and/or developing countries were Argentina, Brazil, China, India, Pakistan,
              and South Africa.

              We also reviewed 40 reports on various aspects of the technical
              cooperation program that were prepared by IAEA’s Department of
              Technical Cooperation’s Evaluation Section; summaries of four audits of
              the program prepared by IAEA’s Office of Internal Audit and Evaluation
              Support that covered the period from 1985 through 1996; and four project
              files for selected technical assistance projects in Iran, North Korea,
              Bulgaria, and Egypt that were completed or canceled. We reviewed IAEA’s
              data on the technical assistance projects provided for countries of concern
              to the United States to determine whether IAEA’s assistance conflicted with



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U.S. nuclear nonproliferation and safety goals. We observed two meetings
of the International Nuclear Technology Liaison Office (the U.S.
interagency group that coordinates U.S. participation in IAEA’s technical
cooperation program), the November 1996 meeting of the Technical
Assistance and Cooperation Committee, and the December 1996 meeting
of IAEA’s Board of Governors in Vienna, Austria.

We performed our work from July 1996 through August 1997 in
accordance with generally accepted government auditing standards.


We are sending copies of this report to the Secretaries of State and Energy,
the Chairman of the Nuclear Regulatory Commission, the Director of the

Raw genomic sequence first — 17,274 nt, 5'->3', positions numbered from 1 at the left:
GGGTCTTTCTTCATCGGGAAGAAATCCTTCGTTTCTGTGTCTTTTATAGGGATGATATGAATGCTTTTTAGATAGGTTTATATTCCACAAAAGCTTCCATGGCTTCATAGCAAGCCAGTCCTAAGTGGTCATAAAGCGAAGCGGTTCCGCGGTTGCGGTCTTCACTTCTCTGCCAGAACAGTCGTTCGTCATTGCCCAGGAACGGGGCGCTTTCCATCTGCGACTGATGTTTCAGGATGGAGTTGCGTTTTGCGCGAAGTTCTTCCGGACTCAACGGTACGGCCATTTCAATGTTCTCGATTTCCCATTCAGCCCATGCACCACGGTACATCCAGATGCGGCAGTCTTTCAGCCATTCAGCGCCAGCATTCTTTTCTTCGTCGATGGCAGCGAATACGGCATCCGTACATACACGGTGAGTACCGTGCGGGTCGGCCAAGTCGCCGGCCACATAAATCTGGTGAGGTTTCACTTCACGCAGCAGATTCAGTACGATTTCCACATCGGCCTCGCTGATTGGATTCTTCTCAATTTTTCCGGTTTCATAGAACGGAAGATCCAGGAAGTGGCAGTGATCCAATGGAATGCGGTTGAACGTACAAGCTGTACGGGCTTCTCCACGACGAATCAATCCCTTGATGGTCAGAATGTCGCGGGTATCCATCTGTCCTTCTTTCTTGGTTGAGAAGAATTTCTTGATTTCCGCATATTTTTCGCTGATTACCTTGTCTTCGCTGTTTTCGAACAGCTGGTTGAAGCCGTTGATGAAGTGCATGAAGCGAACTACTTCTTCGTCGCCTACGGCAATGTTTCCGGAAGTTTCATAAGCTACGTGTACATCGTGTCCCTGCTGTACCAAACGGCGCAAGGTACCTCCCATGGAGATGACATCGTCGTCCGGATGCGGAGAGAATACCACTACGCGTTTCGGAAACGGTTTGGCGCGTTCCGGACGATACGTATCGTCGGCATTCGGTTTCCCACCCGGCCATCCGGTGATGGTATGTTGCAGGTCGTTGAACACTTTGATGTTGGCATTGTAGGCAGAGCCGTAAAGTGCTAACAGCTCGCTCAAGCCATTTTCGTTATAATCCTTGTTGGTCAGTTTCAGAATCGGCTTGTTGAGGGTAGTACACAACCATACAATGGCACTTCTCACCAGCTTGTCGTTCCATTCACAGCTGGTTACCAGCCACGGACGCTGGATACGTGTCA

Arms Control and Disarmament Agency, and other interested parties. We
will also make copies available to others on request. Please call me at
(202) 512-3841 if you or your staff have any questions. Major contributors
to this report are listed in appendix VI.




Victor S. Rezendes
Director, Energy, Resources,
  and Science Issues




Page 21                     GAO/RCED-97-192 IAEA’s Technical Cooperation Program
Contents



Letter                                                                                               1


Appendix I                                                                                          26
                         IAEA Has Initiated Efforts to Improve the Program                          26
Improving the            United States Supports IAEA’s Efforts to Improve the Program               27
Effectiveness and
Efficiency of IAEA’s
Technical
Cooperation Program
Appendix II                                                                                         28

Sources of Funding
for IAEA’s Technical
Cooperation Program
From 1958 Through
1996
Appendix III                                                                                        30

IAEA Member States’
Contributions to the
1996 Technical
Cooperation Fund
Appendix IV                                                                                         35
                         Major Recipients of IAEA’s Technical Assistance                            35
Dollar Amount and        IAEA’s Technical Assistance, by Program Area                               36
Type of Technical        Dollar Amount and Type of IAEA’s Technical Assistance for                  37
                           Countries of Concern
Assistance IAEA
Provided for Its
Member States,
Including Countries of
Concern, From 1958
Through 1996


                         Page 22                   GAO/RCED-97-192 IAEA’s Technical Cooperation Program
                        Contents




Appendix V                                                                                          39
                        Infrastructure for Implementation of Bushehr Nuclear Power                  39